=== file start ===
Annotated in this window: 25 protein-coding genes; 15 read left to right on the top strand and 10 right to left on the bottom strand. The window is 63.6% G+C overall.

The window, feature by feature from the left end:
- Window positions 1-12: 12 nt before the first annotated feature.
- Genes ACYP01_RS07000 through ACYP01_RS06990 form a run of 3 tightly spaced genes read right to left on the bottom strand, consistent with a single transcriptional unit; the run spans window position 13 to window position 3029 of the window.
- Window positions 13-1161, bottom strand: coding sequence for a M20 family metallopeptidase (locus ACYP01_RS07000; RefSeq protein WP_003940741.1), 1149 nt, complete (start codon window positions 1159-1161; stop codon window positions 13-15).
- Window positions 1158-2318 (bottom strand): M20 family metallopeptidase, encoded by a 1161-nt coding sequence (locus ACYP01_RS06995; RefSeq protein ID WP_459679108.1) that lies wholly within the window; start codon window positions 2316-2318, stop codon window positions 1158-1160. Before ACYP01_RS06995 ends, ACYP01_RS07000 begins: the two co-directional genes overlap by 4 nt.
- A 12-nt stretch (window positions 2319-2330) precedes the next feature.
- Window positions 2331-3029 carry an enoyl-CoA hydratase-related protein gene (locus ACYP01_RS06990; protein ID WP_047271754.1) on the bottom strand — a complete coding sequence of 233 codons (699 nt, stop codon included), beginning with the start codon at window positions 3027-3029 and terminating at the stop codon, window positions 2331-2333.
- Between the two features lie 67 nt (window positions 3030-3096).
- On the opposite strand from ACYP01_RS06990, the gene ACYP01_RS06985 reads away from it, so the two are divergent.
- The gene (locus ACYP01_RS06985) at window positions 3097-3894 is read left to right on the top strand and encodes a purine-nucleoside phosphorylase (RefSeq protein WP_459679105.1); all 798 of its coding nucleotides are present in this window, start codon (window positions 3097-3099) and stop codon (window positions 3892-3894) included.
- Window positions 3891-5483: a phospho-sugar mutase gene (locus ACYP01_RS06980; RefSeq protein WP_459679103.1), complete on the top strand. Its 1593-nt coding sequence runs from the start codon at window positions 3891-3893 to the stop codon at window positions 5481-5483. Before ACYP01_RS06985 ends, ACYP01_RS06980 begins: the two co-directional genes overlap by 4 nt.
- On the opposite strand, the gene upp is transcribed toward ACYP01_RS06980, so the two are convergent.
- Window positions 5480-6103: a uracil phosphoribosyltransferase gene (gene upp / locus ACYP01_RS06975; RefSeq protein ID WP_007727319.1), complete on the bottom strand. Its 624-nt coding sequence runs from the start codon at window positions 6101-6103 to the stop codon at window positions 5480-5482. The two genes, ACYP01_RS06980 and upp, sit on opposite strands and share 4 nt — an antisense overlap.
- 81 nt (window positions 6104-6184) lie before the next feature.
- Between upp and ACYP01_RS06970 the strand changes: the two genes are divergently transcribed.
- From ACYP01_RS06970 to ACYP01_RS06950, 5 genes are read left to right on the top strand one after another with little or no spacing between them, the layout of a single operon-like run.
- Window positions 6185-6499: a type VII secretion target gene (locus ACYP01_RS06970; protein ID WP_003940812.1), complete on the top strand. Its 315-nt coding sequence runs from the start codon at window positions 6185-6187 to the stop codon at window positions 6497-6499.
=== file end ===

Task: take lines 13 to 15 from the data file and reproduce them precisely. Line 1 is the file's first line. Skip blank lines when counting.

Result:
- On the opposite strand, the gene upp is transcribed toward ACYP01_RS06980, so the two are convergent.
- Window positions 5480-6103: a uracil phosphoribosyltransferase gene (gene upp / locus ACYP01_RS06975; RefSeq protein ID WP_007727319.1), complete on the bottom strand. Its 624-nt coding sequence runs from the start codon at window positions 6101-6103 to the stop codon at window positions 5480-5482. The two genes, ACYP01_RS06980 and upp, sit on opposite strands and share 4 nt — an antisense overlap.
- 81 nt (window positions 6104-6184) lie before the next feature.